Our bodies change as the years pass, and a common age-related complaint of women over 40 is a decline in mobility or range of motion. Pain may also come in new forms and stays longer than usual. When injury strikes, what once kept us sore for just a couple of days may take weeks of recovery and a trip to the doctor. But aging shouldn’t dampen drive or dedication. Instead, the way we approach athletic endeavors must be modified to help prevent injury.

Genetics, physique, and environment all play a part in the aging body’s movement and mobility – the body’s ability to move independently and safely. Gradually, daily tasks and chores become more difficult. Your favorite activity induces more pain. Even worse, this could be the first sign of further functional decline – a fate no one wants to face.

An increased risk of injury becomes a fact of life as we approach 40 and beyond. The benefits of exercising still apply, and we know it’s important, but now our activity comes with potential new maladies we have to take on. So how do you stay strong and active, without pushing yourself into painful, even dangerous, injuries? Here are some tips on maintaining fitness, sans injury.

Don’t do too much, too fast. You’ve got high expectations – we understand! We do, too. Working smarter, not harder has to be the name of your game now. You have to respect your changing body. As mobility, strength, and intensity levels change, so must your fitness routine. Start small and slow, and work your way up.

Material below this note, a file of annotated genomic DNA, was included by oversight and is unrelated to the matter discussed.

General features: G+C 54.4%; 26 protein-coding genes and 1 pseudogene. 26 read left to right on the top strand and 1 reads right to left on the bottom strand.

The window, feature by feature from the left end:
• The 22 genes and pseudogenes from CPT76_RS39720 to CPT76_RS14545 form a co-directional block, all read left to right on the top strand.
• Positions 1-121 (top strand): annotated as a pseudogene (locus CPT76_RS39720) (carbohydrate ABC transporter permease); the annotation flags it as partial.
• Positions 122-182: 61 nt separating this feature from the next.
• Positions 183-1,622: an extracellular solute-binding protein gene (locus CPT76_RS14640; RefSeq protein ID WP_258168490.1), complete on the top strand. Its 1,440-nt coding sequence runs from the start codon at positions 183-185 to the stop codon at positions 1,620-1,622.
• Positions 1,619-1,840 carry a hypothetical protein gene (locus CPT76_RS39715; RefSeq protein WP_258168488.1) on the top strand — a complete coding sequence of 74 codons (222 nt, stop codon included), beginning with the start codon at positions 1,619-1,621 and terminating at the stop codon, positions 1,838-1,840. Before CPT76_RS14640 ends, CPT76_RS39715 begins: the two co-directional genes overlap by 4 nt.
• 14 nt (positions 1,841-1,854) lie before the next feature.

Take time to prepare and condition your body outside of your regular activity. Warming up before jumping in, and cooling down when you’ve finished your workout are also vital. Your muscles are tighter and shorter, so stretching is more important now that it has ever been. For some guidance, check out our Warm Up and Cool Down Fitness Programs.

Once you’ve jumped in, listen to your body and respect its limits. As we age, no pain means we can continue to gain. When your body sends hints like aches and soreness, take note. Be attentive to these little cries for attention. You’ll know when you’re ready to safely take an exercise up a notch.

One of the best things you can do to respond to pain is rest. This is a tough one because we all want to get back on the horse as soon as possible, but your body needs time to heal. If your sprained ankle is constantly nagging at you, it’s time to give it a little extra care. Take the couple extra days of rest and you’ll find yourself unsaddling less down the road.

You may even find it beneficial to extend any built in recovery periods in your workout regimen. Avoiding adequate recovery periods sets your body up for even worse injuries. Give your body plenty of time to replenish and repair.  

You may also find that performing certain types of exercises can help prevent injury. Strengthening exercises, for example. A body with stronger muscles, tendons, and ligaments, can utilize proper form more easily. Maintaining proper form while exercising offers an extra layer of protection for joints and bones, decreasing your risk of injury. Core strength is one of the most efficient ways of achieving this goal.

Getting fit or staying in shape poses different challenges once we hit our 40 mark, but that doesn’t mean it’s impossible. Follow these guidelines for keeping your body injury-free and check out our site for Fitness Programs and guidance tailored to women like you!